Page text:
Testing the Fuel Scoots
The first blog from Richmond Dykes…ever.
Yesterday was the first day since unloading the ship of the fuel drums and pumping them into the flubbers that have had time to do anything with the fuel scoots. The day started off by checking over and warming up the Cats before work commenced; Ran, Ian, Spencer and myself then proceeded to unpack all the ropes that were supplied and laid them out on the ground to figure out the size and the configuration of the hitch-up arrangement.
The scoots have been arranged on the ice in a straight line twenty feet apart with marker flags at the left hand front corner of each scoot to mark their position if a snow storm blows in. Our next job was to free each scoot from the icy floor individually by lifting them with the crevasse arm of the D6N then pushing them forward one meter. After the scoots were freed we towed them one by one into a 3-3-1 configuration, then pulled the main drawbar into place across the front of the three first scoots.
Ran and Ian threaded all the ropes through each of the scoots from the drawbar at the front to the single scoot at the rear with shackles and purpose-built retaining pins and plates. This left a single rig ready to move on our test pull with an estimated test pull weight of 60 to 65 tons. The Cat D6N was put into gear 1.5 and full rpm of 2250 and took up the slack at speed. The ropes are of a dynamic design and their construction allows you to pull the scoots at speed and stretch the ropes before the pull is transferred to the scoots; this gives a kinetic energy effect that snaps the scoots loose and pulls the first three followed by the second three followed by the single scoot at the rear.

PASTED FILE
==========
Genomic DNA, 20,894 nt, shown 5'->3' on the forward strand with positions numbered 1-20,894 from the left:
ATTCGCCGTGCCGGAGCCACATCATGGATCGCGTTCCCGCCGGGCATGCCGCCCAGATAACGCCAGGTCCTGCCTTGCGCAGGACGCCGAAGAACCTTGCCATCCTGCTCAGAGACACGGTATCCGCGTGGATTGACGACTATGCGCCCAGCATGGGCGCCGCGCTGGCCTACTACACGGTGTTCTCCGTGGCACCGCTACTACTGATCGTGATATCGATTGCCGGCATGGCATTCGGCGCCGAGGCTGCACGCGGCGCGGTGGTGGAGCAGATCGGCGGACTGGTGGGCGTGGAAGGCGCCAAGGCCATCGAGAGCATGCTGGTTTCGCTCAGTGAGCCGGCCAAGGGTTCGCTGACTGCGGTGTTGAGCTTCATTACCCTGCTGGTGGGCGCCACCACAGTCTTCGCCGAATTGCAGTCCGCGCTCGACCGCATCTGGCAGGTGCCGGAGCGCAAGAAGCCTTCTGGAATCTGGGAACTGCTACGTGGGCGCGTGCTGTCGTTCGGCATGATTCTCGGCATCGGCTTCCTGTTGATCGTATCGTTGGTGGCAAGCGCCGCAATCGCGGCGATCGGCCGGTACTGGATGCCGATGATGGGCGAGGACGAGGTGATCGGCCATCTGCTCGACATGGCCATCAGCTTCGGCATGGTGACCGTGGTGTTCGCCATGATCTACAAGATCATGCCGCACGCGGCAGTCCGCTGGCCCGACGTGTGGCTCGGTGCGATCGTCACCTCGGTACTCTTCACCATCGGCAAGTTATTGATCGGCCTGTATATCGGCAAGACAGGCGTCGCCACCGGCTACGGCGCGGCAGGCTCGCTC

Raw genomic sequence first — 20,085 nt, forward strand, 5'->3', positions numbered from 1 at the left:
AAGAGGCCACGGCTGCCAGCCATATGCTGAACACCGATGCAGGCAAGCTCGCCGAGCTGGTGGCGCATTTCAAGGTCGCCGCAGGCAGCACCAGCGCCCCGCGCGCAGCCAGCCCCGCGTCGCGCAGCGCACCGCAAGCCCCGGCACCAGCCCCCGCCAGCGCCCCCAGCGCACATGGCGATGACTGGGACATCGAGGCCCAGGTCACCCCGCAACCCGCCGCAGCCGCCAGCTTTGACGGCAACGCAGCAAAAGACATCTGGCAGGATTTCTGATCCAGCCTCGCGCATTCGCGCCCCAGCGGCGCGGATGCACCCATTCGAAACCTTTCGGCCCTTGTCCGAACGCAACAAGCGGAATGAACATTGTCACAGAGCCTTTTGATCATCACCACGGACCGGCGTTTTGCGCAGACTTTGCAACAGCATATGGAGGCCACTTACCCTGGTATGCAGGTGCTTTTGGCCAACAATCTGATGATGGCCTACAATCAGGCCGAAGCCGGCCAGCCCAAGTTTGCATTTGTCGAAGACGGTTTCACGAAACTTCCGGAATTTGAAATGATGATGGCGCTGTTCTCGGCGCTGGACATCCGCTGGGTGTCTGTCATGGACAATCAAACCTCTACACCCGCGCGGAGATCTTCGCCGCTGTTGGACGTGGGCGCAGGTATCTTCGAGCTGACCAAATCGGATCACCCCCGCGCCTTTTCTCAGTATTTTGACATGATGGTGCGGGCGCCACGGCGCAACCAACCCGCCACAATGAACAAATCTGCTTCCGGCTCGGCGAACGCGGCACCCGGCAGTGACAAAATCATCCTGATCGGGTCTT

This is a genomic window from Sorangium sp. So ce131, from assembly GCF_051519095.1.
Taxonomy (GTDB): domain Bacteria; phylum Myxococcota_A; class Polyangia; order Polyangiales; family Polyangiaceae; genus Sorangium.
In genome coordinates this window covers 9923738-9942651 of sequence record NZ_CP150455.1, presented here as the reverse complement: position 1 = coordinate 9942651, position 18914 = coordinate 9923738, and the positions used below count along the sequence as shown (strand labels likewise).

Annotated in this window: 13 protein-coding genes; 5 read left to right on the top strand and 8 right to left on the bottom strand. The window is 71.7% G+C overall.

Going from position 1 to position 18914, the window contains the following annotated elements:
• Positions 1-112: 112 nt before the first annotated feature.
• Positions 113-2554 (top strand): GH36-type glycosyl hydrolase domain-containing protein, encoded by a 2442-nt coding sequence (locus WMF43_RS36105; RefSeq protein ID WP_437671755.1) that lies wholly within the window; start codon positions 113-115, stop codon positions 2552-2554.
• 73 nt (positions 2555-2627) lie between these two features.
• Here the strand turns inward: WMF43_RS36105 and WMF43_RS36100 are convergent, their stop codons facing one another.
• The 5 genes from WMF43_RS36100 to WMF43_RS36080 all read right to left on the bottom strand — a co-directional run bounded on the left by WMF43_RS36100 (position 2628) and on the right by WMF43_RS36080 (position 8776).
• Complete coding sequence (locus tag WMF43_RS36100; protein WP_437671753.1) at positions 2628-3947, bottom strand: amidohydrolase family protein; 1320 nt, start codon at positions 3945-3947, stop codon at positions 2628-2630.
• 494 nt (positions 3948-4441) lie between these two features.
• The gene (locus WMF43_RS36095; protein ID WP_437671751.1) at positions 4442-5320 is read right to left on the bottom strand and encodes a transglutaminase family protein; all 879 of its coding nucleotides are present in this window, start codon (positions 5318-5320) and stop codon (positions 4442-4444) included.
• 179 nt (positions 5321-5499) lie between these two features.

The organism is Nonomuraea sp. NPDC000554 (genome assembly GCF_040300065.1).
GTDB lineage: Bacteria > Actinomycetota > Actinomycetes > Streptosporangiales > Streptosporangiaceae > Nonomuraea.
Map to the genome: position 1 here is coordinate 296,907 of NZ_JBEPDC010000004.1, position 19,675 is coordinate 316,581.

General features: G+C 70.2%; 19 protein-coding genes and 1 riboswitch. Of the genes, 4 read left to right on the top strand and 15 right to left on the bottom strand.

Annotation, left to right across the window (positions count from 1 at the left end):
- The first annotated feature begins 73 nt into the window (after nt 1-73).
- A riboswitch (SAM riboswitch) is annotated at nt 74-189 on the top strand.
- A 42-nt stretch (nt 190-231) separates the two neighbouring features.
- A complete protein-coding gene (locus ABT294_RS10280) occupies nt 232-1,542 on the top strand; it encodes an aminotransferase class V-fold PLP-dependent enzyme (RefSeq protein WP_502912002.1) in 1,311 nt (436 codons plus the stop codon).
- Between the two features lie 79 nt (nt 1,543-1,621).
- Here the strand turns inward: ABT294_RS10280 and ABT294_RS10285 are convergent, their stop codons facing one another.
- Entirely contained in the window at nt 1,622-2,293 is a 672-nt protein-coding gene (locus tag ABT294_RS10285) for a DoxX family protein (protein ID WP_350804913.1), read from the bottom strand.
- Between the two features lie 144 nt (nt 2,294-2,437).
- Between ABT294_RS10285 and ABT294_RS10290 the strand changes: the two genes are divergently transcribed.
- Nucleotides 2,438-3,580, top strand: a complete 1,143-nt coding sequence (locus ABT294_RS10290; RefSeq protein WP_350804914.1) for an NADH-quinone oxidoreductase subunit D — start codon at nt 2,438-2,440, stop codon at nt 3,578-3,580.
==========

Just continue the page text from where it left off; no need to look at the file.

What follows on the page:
Success! The load moved with ease. However, when l proceeded to do a circle with about 150 yards radius, I noticed as we turned the corner that a build-up of snow was accumulating in front of the drawbar as the bar was not high enough above the ice. This build-up probably equated to about two tons, hence adding to our train weight which was not desired or necessary. After discussing the issue over a cup of tea with the whole team, a new build and improvisation plan was conceived and put into effect. This meant stripping down some of the original build and removing the drawbar and configuring some of the ropes in a different way.
A second pull of the scoot rig made vast differences in the pull quality and a complete lack of snow build-up with the removal of the drawbar. We carried on with a few laps, taking various reads from the on-board computer, such as engine, transmission, coolant and hydraulic temperatures. The engine was working at 72% load which will change very little when the caboose is hitched up weighing an extra 15 tons.
Today will involve setting up the second scoot rig and further fit out of the cabooses with a further sort out of the parts and hydraulic hoses.
Hope you are all enjoying the daily blogs. This is my first one since leave England – but it certainly will not be my last! Please send Hugh a few words of encouragement for getting this one out of me, whilst checking that he has not fainted from shock
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